Volunteerism has long been an integral element of health services. It enhances well-being for individuals and societies through the ideals of solidarity and altruism. Volunteerism offers vital assistance to people and communities in need without requesting anything in return. Unexpectedly, one call for volunteers generated a snowball effect of good deeds in a time of crisis.
As COVID-19 cases surged in Malaysia, the Malaysia One Health University Network (MyOHUN), through active collaboration with the Government of Malaysia, activated its second call for volunteers in January 2021 to assist the Crisis Preparedness and Response Centre in their efforts to manage the spread of the virus. MyOHUN established multiple social media and networking platforms reaching member and non-member universities, public and private agencies all around the country. It announced the first call for volunteers in March 2020 during the early phase of the pandemic. The call succeeded in enlisting more than 1000 volunteers to help in hospitals with the positive cases and laboratories for COVID-19 screening tests. A second call saw more than 250 health-related personnel respond despite pandemic-induced fatigue and other challenges. Happily, this call captured the attention of the Ericsen Foundation.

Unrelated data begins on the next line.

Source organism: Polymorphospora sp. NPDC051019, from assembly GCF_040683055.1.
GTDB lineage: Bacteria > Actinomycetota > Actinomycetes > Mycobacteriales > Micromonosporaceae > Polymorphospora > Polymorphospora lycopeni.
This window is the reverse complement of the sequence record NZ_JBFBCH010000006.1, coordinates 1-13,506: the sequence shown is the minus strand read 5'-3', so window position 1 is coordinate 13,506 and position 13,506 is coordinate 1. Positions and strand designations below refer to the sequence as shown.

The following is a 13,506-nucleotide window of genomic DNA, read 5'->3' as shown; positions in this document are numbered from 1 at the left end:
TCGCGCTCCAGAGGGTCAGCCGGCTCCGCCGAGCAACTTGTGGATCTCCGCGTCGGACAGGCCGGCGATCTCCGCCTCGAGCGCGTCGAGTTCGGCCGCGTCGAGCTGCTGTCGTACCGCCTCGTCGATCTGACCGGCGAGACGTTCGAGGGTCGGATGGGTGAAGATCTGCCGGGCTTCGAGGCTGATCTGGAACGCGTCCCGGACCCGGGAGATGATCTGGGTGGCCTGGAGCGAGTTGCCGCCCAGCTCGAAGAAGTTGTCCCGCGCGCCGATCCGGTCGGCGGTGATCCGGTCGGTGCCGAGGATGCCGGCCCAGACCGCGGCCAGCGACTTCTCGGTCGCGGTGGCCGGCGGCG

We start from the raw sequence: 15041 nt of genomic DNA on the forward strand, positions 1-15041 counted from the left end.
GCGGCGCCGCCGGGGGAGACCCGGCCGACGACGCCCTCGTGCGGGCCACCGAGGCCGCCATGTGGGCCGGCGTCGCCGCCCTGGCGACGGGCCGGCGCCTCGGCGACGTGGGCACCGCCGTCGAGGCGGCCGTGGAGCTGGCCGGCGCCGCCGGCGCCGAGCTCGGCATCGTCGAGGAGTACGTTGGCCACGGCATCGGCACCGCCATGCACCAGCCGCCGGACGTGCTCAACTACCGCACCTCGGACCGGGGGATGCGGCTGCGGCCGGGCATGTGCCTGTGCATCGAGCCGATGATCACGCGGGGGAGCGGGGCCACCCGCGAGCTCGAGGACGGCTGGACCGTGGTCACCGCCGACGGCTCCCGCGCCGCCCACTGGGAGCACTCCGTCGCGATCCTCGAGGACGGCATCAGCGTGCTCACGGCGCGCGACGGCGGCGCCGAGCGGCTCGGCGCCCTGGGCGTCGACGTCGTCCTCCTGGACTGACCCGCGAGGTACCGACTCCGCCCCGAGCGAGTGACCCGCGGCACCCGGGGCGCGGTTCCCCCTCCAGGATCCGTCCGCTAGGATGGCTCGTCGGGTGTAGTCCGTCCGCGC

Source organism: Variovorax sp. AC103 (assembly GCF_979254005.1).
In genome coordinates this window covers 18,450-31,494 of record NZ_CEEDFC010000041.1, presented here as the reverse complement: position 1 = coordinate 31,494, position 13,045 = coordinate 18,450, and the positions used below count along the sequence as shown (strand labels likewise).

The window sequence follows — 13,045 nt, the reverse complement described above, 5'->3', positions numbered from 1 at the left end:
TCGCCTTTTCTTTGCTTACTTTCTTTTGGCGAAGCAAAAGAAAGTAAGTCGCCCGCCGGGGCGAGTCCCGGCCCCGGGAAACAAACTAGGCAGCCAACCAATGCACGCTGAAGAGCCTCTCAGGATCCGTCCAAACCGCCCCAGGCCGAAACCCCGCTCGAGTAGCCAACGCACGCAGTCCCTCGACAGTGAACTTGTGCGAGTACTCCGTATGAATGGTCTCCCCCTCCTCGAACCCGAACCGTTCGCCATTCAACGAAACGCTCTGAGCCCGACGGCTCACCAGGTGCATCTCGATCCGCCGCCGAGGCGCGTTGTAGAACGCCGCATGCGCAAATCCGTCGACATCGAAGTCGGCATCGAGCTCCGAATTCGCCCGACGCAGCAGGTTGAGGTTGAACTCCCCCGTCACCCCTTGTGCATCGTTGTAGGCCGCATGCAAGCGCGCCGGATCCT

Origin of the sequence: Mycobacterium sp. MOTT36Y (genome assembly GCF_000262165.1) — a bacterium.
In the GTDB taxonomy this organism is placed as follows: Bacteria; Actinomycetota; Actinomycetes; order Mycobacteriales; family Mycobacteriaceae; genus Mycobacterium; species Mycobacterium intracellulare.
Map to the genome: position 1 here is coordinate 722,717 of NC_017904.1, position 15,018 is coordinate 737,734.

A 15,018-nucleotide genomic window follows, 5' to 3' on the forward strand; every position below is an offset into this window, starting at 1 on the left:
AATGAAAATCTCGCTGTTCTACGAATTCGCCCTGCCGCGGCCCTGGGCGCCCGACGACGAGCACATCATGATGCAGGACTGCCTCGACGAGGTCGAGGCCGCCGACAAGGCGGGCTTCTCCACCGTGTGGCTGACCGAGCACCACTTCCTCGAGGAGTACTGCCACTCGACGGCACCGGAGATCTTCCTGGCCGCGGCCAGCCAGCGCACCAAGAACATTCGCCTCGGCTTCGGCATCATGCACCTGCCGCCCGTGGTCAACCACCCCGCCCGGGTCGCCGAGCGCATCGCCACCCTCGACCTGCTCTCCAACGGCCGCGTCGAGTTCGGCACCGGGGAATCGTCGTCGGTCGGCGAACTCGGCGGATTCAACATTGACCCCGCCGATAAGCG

"I saw MyOHUN’s post on Facebook calling for volunteers and thought that this is an opportunity to help the overburdened medical system as the rate of infection increased every day because we are in this together,” said Chew Meng Li, the Financial Officer for the “Malaysia COVID-19 Charity Drive” of the Ericsen Foundation. This program was recently launched by the Foundation. After seing MyOHUN’s call for volunteers, Chew Meng Li contacted Dr. Chee Hui Yee from the Universiti Putra Malaysia Teaching Hospital (HPUPM) to offer the sponsorship in the form of medical supplies, small equipment, and consumables. The Ericsen Foundation also contributed to the work on COVID-19 screening for refugees registered under the United Nations High Commissioner for Refugees. This medical testing is currently undertaking with the main funding coming from the USAID COVID-19 Emergency Tranche Fund.
"Without this help, HPUPM would not be able to set up the COVID-19 detection laboratory so fast, just within 2 weeks.” Dr. Chee Hui Yee, Associate Professor, Universiti Putra Malaysia Teaching Hospital.
COVID-19 has impacted the communities more than we can imagine. A single act of kindness may directly cushion the negative impact of the pandemic to a degree, but more importantly it may generate a snowball effect of good deeds from all directions.